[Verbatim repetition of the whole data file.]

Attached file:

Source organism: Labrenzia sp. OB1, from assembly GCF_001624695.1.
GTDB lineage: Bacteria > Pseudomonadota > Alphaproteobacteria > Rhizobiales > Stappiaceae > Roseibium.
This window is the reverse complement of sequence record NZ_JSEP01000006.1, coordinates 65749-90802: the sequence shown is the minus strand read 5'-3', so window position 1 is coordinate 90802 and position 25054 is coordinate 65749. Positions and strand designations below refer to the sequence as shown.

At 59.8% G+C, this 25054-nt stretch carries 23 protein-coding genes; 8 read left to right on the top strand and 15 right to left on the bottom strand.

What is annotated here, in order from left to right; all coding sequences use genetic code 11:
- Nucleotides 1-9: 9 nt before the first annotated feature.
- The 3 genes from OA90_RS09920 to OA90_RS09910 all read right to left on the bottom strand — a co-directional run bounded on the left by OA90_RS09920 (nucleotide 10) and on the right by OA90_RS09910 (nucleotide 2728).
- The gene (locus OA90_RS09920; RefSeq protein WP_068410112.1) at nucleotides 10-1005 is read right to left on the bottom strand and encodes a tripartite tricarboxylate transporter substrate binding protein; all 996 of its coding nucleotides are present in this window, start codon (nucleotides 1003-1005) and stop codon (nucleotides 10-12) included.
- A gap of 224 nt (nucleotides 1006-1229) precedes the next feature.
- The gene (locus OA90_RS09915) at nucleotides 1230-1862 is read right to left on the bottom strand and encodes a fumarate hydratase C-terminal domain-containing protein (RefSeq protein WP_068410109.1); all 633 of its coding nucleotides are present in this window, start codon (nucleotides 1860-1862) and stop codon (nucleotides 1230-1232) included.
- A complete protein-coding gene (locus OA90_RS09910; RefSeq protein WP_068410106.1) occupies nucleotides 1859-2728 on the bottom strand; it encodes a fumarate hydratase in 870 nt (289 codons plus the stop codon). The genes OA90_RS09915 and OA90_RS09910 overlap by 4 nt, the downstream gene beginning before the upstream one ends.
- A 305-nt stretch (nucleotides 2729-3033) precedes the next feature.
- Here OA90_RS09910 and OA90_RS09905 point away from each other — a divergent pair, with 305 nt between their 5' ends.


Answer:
Source organism: Labrenzia sp. OB1, from assembly GCF_001624695.1.
GTDB lineage: Bacteria > Pseudomonadota > Alphaproteobacteria > Rhizobiales > Stappiaceae > Roseibium.
This window is the reverse complement of sequence record NZ_JSEP01000006.1, coordinates 65749-90802: the sequence shown is the minus strand read 5'-3', so window position 1 is coordinate 90802 and position 25054 is coordinate 65749. Positions and strand designations below refer to the sequence as shown.

At 59.8% G+C, this 25054-nt stretch carries 23 protein-coding genes; 8 read left to right on the top strand and 15 right to left on the bottom strand.

What is annotated here, in order from left to right; all coding sequences use genetic code 11:
- Nucleotides 1-9: 9 nt before the first annotated feature.
- The 3 genes from OA90_RS09920 to OA90_RS09910 all read right to left on the bottom strand — a co-directional run bounded on the left by OA90_RS09920 (nucleotide 10) and on the right by OA90_RS09910 (nucleotide 2728).
- The gene (locus OA90_RS09920; RefSeq protein WP_068410112.1) at nucleotides 10-1005 is read right to left on the bottom strand and encodes a tripartite tricarboxylate transporter substrate binding protein; all 996 of its coding nucleotides are present in this window, start codon (nucleotides 1003-1005) and stop codon (nucleotides 10-12) included.
- A gap of 224 nt (nucleotides 1006-1229) precedes the next feature.
- The gene (locus OA90_RS09915) at nucleotides 1230-1862 is read right to left on the bottom strand and encodes a fumarate hydratase C-terminal domain-containing protein (RefSeq protein WP_068410109.1); all 633 of its coding nucleotides are present in this window, start codon (nucleotides 1860-1862) and stop codon (nucleotides 1230-1232) included.
- A complete protein-coding gene (locus OA90_RS09910; RefSeq protein WP_068410106.1) occupies nucleotides 1859-2728 on the bottom strand; it encodes a fumarate hydratase in 870 nt (289 codons plus the stop codon). The genes OA90_RS09915 and OA90_RS09910 overlap by 4 nt, the downstream gene beginning before the upstream one ends.
- A 305-nt stretch (nucleotides 2729-3033) precedes the next feature.
- Here OA90_RS09910 and OA90_RS09905 point away from each other — a divergent pair, with 305 nt between their 5' ends.